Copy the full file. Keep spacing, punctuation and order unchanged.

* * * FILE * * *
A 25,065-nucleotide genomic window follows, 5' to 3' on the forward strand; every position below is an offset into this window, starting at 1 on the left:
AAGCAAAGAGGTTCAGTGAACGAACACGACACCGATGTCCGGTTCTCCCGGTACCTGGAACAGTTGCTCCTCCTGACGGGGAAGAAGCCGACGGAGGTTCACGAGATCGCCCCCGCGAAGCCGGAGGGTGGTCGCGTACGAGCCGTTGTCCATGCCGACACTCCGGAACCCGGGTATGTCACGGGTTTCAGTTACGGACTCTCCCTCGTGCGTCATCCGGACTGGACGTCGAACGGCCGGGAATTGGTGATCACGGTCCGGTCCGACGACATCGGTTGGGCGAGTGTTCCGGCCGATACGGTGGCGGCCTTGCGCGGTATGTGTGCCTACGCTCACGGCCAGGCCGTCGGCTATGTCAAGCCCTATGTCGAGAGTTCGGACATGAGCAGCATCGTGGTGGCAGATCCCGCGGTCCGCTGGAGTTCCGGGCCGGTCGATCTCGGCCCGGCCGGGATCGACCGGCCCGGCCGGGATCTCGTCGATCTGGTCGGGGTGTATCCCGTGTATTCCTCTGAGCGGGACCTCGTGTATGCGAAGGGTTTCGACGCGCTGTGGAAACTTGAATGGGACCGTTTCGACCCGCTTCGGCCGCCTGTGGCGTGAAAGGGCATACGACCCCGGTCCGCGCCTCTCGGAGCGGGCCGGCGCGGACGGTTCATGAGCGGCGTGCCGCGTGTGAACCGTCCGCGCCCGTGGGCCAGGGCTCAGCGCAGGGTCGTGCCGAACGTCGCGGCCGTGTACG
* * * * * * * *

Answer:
A 25,065-nucleotide genomic window follows, 5' to 3' on the forward strand; every position below is an offset into this window, starting at 1 on the left:
AAGCAAAGAGGTTCAGTGAACGAACACGACACCGATGTCCGGTTCTCCCGGTACCTGGAACAGTTGCTCCTCCTGACGGGGAAGAAGCCGACGGAGGTTCACGAGATCGCCCCCGCGAAGCCGGAGGGTGGTCGCGTACGAGCCGTTGTCCATGCCGACACTCCGGAACCCGGGTATGTCACGGGTTTCAGTTACGGACTCTCCCTCGTGCGTCATCCGGACTGGACGTCGAACGGCCGGGAATTGGTGATCACGGTCCGGTCCGACGACATCGGTTGGGCGAGTGTTCCGGCCGATACGGTGGCGGCCTTGCGCGGTATGTGTGCCTACGCTCACGGCCAGGCCGTCGGCTATGTCAAGCCCTATGTCGAGAGTTCGGACATGAGCAGCATCGTGGTGGCAGATCCCGCGGTCCGCTGGAGTTCCGGGCCGGTCGATCTCGGCCCGGCCGGGATCGACCGGCCCGGCCGGGATCTCGTCGATCTGGTCGGGGTGTATCCCGTGTATTCCTCTGAGCGGGACCTCGTGTATGCGAAGGGTTTCGACGCGCTGTGGAAACTTGAATGGGACCGTTTCGACCCGCTTCGGCCGCCTGTGGCGTGAAAGGGCATACGACCCCGGTCCGCGCCTCTCGGAGCGGGCCGGCGCGGACGGTTCATGAGCGGCGTGCCGCGTGTGAACCGTCCGCGCCCGTGGGCCAGGGCTCAGCGCAGGGTCGTGCCGAACGTCGCGGCCGTGTACG